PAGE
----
By the time the end credits roll on Darren Aronofosky’s new film, mother!, you sit speechless in your seat, nearly paralyzed, by what you just experienced.
And there is no more appropriate word to describe this film than experience. Make no mistake, this is not a fun film. Hell, it’s not even enjoyable. Yet in all its chaotic meaning, mother! brutally significant.
mother! is a film that puts religious metaphor and allegory into vivid imagery. While Aronofosky’s previous film, Noah, brought to life a famous tale that portrayed the existentially trying nature of faith, mother! seems to be deeply personal to Aronofosky. As a friend of mine put it, mother! is Aronofosky’s “view of God.”
And it isn’t a pleasant image.
There is so much to unpack about this film. A whole treatise should be written by feminists on this film and its exquisite portrayal of the suffocating nature of traditional gender roles. You could unpack this film, nearly scene by scene, for its depiction of biblical stories and Christian doctrine, from the tale of Adam and Eve all the way through the Eucharist. Aronofosky is not a friend to any of it. It seems to disgust him entirely. The way he wrote Javier Bardem’s “Him” (God), is unflattering. God is a self-interested, possessive being who only takes from what his follower’s offer.
Yet there is a whole other element to this film, specifically what it speaks of humanity in general, and religious communities in particular. Greed is one of the proverbial seven “deadly sins” and in mother! it is the pinnacle of human plight. Greed’s hyperbolic representation in the film makes the viewer uncomfortable for the entire two-hour duration. Yet like all hyperbole, the reaction it invokes is all too real. It smacks us to realize our participation in what is being shown.
The characters representing the biblical Adam (Ed Harris) & Eve (Michelle Pfeiffer) carry on the theological application of the Genesis account that those characters are not to blame for our sins. Rather, their story informs us of what can occur in our lives when greed sits firmly in the driver’s seat. These characters march into Him and Mother’s (Jennifer Lawrence’s) home. While Him, who is Aronofosky’s interpretation of God, welcomes them in without question, Mother, the home’s caretaker, is consistently ignored, berated, shamed, and at times abused.
Mother gives, and gives some more. She gives until she has nothing more to give (trying to avoid spoilers, here). Her guests demand more space. They mock her purity. They dirty and destroy all that she has worked for.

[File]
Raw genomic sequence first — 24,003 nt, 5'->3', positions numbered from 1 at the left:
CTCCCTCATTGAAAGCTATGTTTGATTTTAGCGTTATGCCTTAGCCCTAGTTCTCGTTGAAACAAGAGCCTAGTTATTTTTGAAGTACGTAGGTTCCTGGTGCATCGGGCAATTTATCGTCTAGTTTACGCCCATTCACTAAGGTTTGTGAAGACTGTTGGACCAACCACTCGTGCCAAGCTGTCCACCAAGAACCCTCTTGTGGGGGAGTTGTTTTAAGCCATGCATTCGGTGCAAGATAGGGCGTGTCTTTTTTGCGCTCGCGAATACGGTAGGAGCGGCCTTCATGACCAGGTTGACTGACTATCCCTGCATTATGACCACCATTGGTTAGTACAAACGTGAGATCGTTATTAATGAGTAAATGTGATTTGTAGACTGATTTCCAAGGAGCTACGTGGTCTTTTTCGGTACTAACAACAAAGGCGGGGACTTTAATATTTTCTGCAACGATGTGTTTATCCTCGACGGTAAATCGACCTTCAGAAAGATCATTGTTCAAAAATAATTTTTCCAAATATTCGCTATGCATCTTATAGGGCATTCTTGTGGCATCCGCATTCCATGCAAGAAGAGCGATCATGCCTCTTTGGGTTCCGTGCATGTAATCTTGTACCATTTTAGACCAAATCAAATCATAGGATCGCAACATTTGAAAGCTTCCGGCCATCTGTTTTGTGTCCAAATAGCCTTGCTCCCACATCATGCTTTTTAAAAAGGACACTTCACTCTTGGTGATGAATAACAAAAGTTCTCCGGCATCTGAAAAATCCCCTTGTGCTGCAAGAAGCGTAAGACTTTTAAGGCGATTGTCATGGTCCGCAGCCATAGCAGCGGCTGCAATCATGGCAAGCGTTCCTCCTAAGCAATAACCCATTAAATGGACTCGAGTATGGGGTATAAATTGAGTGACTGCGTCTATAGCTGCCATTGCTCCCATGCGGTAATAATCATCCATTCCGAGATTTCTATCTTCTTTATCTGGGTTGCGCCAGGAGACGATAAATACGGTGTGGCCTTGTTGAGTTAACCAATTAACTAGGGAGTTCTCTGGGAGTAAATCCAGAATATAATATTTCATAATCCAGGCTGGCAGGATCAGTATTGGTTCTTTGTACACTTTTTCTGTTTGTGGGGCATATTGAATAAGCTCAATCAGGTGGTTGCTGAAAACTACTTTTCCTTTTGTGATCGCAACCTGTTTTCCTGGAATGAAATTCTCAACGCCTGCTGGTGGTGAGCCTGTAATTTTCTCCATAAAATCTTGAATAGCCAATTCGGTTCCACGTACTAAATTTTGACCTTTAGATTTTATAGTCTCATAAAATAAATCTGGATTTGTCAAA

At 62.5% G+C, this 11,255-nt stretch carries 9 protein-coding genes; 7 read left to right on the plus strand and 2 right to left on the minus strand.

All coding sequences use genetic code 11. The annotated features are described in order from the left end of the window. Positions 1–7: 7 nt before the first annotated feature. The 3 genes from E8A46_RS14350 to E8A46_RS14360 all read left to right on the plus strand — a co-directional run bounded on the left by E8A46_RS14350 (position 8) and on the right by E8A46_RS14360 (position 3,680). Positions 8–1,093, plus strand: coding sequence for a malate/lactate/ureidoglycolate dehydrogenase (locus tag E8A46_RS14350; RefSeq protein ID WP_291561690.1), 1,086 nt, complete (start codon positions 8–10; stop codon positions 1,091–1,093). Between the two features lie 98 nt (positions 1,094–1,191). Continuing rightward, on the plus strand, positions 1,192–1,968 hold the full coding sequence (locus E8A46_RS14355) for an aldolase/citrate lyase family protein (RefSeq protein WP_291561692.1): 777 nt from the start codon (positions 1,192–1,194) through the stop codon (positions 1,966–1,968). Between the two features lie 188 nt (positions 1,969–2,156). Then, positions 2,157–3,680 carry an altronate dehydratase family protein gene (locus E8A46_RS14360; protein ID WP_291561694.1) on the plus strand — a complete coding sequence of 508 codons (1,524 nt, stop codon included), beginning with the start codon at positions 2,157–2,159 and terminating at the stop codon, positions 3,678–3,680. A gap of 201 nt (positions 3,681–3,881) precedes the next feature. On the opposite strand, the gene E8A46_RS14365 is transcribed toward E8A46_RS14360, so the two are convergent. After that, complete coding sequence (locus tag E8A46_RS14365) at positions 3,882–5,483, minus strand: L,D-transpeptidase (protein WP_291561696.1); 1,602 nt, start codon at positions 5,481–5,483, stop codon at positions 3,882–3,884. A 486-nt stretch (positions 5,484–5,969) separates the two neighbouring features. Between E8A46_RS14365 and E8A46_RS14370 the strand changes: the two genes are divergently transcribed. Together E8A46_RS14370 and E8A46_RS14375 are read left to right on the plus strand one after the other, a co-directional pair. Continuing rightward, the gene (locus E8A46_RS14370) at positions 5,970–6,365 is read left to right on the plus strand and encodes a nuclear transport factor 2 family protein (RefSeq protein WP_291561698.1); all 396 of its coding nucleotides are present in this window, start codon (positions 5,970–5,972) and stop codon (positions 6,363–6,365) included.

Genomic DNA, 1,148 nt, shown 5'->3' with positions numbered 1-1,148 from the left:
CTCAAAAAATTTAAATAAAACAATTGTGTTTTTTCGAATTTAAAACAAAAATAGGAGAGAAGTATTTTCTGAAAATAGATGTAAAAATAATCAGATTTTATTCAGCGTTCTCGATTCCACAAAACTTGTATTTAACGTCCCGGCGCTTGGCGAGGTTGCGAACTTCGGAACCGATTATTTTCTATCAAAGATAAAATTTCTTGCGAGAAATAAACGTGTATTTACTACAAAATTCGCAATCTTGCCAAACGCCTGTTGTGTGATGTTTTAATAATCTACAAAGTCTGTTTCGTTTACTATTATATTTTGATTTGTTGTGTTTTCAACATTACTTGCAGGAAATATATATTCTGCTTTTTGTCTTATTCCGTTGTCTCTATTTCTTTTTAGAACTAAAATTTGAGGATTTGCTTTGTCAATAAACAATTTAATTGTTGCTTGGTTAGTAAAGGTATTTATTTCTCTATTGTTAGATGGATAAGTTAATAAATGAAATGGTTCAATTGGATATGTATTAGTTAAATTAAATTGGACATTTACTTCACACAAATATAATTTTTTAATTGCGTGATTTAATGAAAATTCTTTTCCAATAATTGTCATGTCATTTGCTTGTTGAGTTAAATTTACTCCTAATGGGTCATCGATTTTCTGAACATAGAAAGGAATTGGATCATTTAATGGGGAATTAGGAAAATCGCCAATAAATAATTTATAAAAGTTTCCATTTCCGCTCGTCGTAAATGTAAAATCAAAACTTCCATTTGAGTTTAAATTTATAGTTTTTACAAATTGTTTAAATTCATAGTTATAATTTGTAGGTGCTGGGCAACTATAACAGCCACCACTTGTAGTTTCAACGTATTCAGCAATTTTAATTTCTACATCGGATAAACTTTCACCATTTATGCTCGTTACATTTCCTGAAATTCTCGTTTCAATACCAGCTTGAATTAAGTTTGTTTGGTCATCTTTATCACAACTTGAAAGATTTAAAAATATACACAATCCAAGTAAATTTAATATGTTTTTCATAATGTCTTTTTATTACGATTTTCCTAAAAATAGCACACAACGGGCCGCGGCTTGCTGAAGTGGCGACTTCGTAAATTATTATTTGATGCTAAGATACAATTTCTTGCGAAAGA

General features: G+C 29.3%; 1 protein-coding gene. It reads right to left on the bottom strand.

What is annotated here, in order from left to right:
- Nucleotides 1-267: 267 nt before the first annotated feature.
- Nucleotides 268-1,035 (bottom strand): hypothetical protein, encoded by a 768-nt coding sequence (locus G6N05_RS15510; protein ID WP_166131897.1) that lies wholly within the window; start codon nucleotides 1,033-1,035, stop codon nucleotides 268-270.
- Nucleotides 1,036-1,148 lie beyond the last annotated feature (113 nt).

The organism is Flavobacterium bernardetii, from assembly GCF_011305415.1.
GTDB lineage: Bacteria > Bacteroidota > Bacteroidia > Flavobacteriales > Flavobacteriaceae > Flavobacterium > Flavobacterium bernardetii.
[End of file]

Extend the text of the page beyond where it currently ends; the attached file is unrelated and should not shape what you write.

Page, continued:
There’s far too much of this film to be unpacked. The more I reflect on this film with the friends I saw this film with, the more there is to discuss. But there was something existentially familiar in the first third of this film that left me far too unsettled. It was almost unbearable. In all of the actions that took advantage of Mother’s home and generosity, in all that she tried to give, it never seemed to be enough.
It was all too familiar to my life growing up in a pastor’s home. I saw my dad, the local pastor, and my mom, his loving and faithful wife, give up their time, their energy, their home. While there was alway time made for the family, there was countless sacrifice made for the church and its people who always wanted more. There were times I came home from school and there were church people there. At other times dad was gone well into the evening trying to appease unsatisfied board members. It was exhausting. And it was never enough.
My family is fortunate enough to not only have survived, but came out stronger on the other end of those difficult years. But I never quite realized just how much some of that lost time and energy still had on me. I sat in the theater wanting the film to be over a mere 30 minutes in. And it’s because it was just too much. It took me back to all those years ago where giving was only met with the request to give more, regardless of how dehumanizing it was to those who simply wanted to serve.
Aronofosky made the darkness of religious life real. The parts of Christian ministry that the Church does not want discussed were put on the big screen in a way that I’ve never seen before. And Aronofosky’s negative portrayal of God and religious isn’t wrong. To the contrary, it’s similarity is damning. Contemporary western Christianity only has itself to blame for portrayals such as the one in mother!. Religious piety is ugly. It’s greedy. And it makes a loving God look vengeful. And to that degree mother! is an essential film for religious people. Aronofosky is a dark saint for bringing telling our theology back to us.